From the 1960s onwards, Brandt collected clippings and citations pertaining to influential people and intelligence matters. In the 1980s, through his company Micro Associates, he sold a database of citations of these clippings, books, government reports, and other publications. He told the New York Times that "many of these sources are fairly obscure so it's a very effective way to retrieve information on U.S. intelligence that no one else indexes."[13] Clipping is the cutting-out of articles from a paper publication. ... A citation is a credit or reference to another document or source which documents both influence and authority. ... Intelligence (abbreviated or ) is the process and the result of gathering information and analyzing it to answer questions or obtain advance warnings needed to plan for the future. ... The New York Times is an internationally known daily newspaper published in New York City and distributed in the United States and many other nations worldwide. ...


These prior efforts were the basis of his NameBase website, described as "a quirky index of names cross-indexed," focusing on "foreign policy, spy, conspiracy, media, etc."[14] Currently the names are drawn from over 800 books, serials, and other publications.[15]


Between 1990 and 1992, three members of Brandt's Public Information Research (PIR) advisory board, including Chip Berlet, resigned over a dispute concerning another board member, L. Fletcher Prouty, and the republishing of Prouty's book The Secret Team.[16] Chip Berlet. ... Leroy Fletcher Prouty (January 24, 1917 - June 5, 2001) was a commissioned officer in the United States Air Force, author, banker, and critic of US foreign policy, especially as regarded the activities of the CIA. His books include The Secret Team: The CIA and Its Allies in Control of the... The Secret Team: The CIA and Its Allies in Control of the United States and the World is a book by L. Fletcher Prouty, a former colonel in the US Air Force, first published in 1973. ...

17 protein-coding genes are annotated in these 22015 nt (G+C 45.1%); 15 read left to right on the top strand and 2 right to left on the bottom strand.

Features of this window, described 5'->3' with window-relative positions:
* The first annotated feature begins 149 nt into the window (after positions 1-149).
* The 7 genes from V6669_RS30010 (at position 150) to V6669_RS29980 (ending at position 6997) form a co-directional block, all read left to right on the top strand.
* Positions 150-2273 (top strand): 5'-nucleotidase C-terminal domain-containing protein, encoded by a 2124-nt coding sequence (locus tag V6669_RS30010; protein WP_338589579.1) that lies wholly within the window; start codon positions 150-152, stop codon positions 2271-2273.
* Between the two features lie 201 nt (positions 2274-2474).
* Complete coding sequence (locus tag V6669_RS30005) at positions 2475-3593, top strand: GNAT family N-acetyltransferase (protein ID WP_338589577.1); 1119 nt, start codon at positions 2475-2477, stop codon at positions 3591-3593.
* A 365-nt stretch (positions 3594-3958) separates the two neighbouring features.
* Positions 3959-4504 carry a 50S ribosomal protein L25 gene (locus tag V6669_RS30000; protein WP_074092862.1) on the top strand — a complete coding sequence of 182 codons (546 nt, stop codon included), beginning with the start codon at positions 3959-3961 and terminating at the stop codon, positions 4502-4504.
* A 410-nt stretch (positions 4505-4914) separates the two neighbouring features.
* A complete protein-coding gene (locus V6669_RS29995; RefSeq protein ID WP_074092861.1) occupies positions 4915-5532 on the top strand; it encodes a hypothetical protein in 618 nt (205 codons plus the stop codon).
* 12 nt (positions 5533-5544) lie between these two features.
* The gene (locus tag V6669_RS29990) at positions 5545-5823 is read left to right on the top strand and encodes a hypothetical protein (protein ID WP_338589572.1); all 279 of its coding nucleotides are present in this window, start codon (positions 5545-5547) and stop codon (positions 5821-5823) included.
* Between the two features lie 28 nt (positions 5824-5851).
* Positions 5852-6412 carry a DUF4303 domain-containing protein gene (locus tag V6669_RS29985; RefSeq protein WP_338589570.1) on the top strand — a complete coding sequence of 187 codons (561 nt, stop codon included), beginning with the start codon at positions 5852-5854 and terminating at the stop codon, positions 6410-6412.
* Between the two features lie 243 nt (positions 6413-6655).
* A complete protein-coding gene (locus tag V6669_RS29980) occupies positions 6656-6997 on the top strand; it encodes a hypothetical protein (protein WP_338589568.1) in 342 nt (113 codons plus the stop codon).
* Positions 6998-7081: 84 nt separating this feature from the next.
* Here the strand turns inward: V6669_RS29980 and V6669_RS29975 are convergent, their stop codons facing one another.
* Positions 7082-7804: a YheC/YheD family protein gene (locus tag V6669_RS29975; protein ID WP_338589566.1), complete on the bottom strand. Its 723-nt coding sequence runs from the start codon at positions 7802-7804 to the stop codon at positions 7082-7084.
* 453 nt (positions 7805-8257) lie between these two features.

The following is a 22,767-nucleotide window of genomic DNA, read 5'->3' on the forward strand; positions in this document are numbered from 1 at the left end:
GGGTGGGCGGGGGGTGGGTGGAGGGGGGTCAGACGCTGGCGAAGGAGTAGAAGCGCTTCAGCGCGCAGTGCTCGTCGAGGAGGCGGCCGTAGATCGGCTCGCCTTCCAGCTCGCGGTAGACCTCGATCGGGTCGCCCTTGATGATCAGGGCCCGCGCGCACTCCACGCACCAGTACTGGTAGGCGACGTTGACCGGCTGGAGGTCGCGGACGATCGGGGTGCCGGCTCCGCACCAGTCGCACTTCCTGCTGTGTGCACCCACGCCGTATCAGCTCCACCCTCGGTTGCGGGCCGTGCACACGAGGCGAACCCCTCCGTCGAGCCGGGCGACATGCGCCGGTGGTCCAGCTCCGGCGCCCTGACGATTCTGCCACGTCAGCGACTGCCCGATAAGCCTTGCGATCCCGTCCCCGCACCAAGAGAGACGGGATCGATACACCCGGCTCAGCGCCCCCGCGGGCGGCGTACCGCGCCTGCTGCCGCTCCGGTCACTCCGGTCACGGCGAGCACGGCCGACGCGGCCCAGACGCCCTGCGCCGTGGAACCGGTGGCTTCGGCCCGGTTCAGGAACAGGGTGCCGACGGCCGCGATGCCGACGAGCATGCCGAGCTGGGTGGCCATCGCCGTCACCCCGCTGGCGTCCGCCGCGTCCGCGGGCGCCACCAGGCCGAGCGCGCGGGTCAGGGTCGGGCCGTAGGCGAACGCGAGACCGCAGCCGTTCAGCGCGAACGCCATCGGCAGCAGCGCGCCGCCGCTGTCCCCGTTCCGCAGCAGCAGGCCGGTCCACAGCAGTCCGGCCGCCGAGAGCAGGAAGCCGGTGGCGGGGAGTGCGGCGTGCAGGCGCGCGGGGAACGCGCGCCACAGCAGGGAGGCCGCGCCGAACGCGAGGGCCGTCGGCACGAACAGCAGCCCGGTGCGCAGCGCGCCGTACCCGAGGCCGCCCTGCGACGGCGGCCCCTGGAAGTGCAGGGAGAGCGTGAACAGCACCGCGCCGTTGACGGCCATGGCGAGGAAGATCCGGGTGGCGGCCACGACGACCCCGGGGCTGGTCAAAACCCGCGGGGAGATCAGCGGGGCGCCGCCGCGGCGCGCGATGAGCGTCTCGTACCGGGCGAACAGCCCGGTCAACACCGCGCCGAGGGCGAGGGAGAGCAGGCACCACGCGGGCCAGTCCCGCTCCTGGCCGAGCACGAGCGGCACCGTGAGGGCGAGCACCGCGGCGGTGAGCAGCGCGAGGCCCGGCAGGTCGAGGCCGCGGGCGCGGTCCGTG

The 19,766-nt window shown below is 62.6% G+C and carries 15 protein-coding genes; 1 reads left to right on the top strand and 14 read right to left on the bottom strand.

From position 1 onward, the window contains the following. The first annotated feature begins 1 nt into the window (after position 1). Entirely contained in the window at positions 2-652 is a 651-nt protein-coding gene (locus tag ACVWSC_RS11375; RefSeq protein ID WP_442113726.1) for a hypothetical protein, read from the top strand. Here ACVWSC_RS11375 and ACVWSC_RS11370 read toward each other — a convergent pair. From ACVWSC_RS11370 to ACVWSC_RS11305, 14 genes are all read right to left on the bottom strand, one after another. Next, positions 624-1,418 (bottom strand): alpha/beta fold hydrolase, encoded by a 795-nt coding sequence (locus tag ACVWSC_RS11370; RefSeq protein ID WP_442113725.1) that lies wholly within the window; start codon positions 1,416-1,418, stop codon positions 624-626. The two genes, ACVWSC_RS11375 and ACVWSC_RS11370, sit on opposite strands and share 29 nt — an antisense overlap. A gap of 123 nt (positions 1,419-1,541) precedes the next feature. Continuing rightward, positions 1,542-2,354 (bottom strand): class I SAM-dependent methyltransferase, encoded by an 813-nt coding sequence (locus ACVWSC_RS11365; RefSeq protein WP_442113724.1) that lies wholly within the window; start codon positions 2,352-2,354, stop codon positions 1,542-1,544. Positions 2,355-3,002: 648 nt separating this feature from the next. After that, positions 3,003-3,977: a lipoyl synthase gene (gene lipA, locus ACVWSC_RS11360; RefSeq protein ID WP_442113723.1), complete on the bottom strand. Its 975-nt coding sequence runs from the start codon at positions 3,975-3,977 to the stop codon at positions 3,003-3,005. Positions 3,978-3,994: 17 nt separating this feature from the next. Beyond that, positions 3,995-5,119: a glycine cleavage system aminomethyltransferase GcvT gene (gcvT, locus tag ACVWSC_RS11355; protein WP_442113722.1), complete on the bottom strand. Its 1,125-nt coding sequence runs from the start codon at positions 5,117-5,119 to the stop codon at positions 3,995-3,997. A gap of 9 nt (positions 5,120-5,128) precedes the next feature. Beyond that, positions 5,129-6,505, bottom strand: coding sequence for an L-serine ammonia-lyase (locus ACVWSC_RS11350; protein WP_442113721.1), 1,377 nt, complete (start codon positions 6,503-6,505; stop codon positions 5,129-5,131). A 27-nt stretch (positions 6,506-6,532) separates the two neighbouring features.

Online activism

Government cookies

In March 2002, Brandt was credited with finding persistent HTTP cookies on one of the Central Intelligence Agency's websites that could be used to track users for approximately 10 years, in contravention of federal government rules.[17][18] On December 25, 2005, Brandt found that the National Security Agency's website was using two HTTP cookies set to expire in 2035. Brandt contacted the NSA to remind them they were in violation of federal rules and the cookies were removed. The event gained international publicity.[3][4] HTTP cookies, sometimes known as web cookies or just cookies, are parcels of text sent by a server to a web browser and then sent back unchanged by the browser each time it accesses that server. ... Obverse of the Great Seal of the United States. ... December 25 is the 359th day of the year (360th in leap years) in the Gregorian Calendar, with 6 days remaining for the year. ... 2005 (MMV) was a common year starting on Saturday of the Gregorian calendar. ... The National Security Agency/Central Security Service (NSA/CSS) is the U.S. governments cryptologic organization. ...